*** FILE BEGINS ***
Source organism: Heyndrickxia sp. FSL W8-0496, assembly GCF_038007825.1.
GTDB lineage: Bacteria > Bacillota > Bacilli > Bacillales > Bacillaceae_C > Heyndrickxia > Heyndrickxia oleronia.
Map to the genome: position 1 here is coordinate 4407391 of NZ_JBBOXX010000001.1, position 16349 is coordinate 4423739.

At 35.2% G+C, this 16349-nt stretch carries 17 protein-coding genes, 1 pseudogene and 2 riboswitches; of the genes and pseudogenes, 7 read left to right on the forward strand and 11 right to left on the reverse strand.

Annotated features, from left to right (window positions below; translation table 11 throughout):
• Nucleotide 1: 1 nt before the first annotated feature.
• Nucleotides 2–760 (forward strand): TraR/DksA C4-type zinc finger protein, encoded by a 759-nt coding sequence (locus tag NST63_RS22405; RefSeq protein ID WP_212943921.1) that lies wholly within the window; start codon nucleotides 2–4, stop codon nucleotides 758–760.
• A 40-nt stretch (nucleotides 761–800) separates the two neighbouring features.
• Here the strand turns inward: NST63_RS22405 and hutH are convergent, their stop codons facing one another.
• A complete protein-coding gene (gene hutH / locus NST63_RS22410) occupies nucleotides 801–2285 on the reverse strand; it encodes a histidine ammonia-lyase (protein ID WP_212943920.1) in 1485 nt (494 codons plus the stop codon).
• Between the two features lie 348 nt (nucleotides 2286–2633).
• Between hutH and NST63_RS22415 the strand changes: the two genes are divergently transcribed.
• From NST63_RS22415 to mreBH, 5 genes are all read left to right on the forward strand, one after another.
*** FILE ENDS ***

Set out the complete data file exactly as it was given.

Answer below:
Source organism: Heyndrickxia sp. FSL W8-0496, assembly GCF_038007825.1.
GTDB lineage: Bacteria > Bacillota > Bacilli > Bacillales > Bacillaceae_C > Heyndrickxia > Heyndrickxia oleronia.
Map to the genome: position 1 here is coordinate 4407391 of NZ_JBBOXX010000001.1, position 16349 is coordinate 4423739.

At 35.2% G+C, this 16349-nt stretch carries 17 protein-coding genes, 1 pseudogene and 2 riboswitches; of the genes and pseudogenes, 7 read left to right on the forward strand and 11 right to left on the reverse strand.

Annotated features, from left to right (window positions below; translation table 11 throughout):
• Nucleotide 1: 1 nt before the first annotated feature.
• Nucleotides 2–760 (forward strand): TraR/DksA C4-type zinc finger protein, encoded by a 759-nt coding sequence (locus tag NST63_RS22405; RefSeq protein ID WP_212943921.1) that lies wholly within the window; start codon nucleotides 2–4, stop codon nucleotides 758–760.
• A 40-nt stretch (nucleotides 761–800) separates the two neighbouring features.
• Here the strand turns inward: NST63_RS22405 and hutH are convergent, their stop codons facing one another.
• A complete protein-coding gene (gene hutH / locus NST63_RS22410) occupies nucleotides 801–2285 on the reverse strand; it encodes a histidine ammonia-lyase (protein ID WP_212943920.1) in 1485 nt (494 codons plus the stop codon).
• Between the two features lie 348 nt (nucleotides 2286–2633).
• Between hutH and NST63_RS22415 the strand changes: the two genes are divergently transcribed.
• From NST63_RS22415 to mreBH, 5 genes are all read left to right on the forward strand, one after another.